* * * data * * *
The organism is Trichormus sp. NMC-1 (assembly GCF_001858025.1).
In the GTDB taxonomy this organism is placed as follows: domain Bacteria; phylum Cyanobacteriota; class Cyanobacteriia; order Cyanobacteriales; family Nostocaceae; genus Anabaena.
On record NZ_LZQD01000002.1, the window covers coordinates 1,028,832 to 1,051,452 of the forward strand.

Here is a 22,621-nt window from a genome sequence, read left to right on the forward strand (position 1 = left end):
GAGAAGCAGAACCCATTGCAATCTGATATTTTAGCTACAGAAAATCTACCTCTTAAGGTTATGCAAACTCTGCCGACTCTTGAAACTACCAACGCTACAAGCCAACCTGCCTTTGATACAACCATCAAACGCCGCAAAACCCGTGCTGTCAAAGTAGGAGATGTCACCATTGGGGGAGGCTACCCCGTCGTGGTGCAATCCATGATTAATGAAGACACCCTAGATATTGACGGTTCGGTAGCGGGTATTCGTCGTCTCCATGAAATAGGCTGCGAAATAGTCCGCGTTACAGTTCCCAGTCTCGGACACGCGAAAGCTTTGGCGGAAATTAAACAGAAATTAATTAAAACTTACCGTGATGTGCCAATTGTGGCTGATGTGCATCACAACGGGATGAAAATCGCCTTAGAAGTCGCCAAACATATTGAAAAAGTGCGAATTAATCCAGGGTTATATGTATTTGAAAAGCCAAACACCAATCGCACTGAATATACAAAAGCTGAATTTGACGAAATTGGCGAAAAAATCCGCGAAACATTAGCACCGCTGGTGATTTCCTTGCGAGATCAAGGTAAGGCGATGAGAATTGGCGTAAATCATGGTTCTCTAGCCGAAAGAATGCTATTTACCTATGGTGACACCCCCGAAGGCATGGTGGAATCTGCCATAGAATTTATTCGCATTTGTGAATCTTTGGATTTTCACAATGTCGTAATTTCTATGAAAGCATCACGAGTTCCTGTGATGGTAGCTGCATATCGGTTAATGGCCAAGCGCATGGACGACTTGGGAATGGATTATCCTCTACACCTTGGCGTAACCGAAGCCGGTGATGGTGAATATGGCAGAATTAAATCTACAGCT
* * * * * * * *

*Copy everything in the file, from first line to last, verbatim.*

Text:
The organism is Trichormus sp. NMC-1 (assembly GCF_001858025.1).
In the GTDB taxonomy this organism is placed as follows: domain Bacteria; phylum Cyanobacteriota; class Cyanobacteriia; order Cyanobacteriales; family Nostocaceae; genus Anabaena.
On record NZ_LZQD01000002.1, the window covers coordinates 1,028,832 to 1,051,452 of the forward strand.

Here is a 22,621-nt window from a genome sequence, read left to right on the forward strand (position 1 = left end):
GAGAAGCAGAACCCATTGCAATCTGATATTTTAGCTACAGAAAATCTACCTCTTAAGGTTATGCAAACTCTGCCGACTCTTGAAACTACCAACGCTACAAGCCAACCTGCCTTTGATACAACCATCAAACGCCGCAAAACCCGTGCTGTCAAAGTAGGAGATGTCACCATTGGGGGAGGCTACCCCGTCGTGGTGCAATCCATGATTAATGAAGACACCCTAGATATTGACGGTTCGGTAGCGGGTATTCGTCGTCTCCATGAAATAGGCTGCGAAATAGTCCGCGTTACAGTTCCCAGTCTCGGACACGCGAAAGCTTTGGCGGAAATTAAACAGAAATTAATTAAAACTTACCGTGATGTGCCAATTGTGGCTGATGTGCATCACAACGGGATGAAAATCGCCTTAGAAGTCGCCAAACATATTGAAAAAGTGCGAATTAATCCAGGGTTATATGTATTTGAAAAGCCAAACACCAATCGCACTGAATATACAAAAGCTGAATTTGACGAAATTGGCGAAAAAATCCGCGAAACATTAGCACCGCTGGTGATTTCCTTGCGAGATCAAGGTAAGGCGATGAGAATTGGCGTAAATCATGGTTCTCTAGCCGAAAGAATGCTATTTACCTATGGTGACACCCCCGAAGGCATGGTGGAATCTGCCATAGAATTTATTCGCATTTGTGAATCTTTGGATTTTCACAATGTCGTAATTTCTATGAAAGCATCACGAGTTCCTGTGATGGTAGCTGCATATCGGTTAATGGCCAAGCGCATGGACGACTTGGGAATGGATTATCCTCTACACCTTGGCGTAACCGAAGCCGGTGATGGTGAATATGGCAGAATTAAATCTACAGCT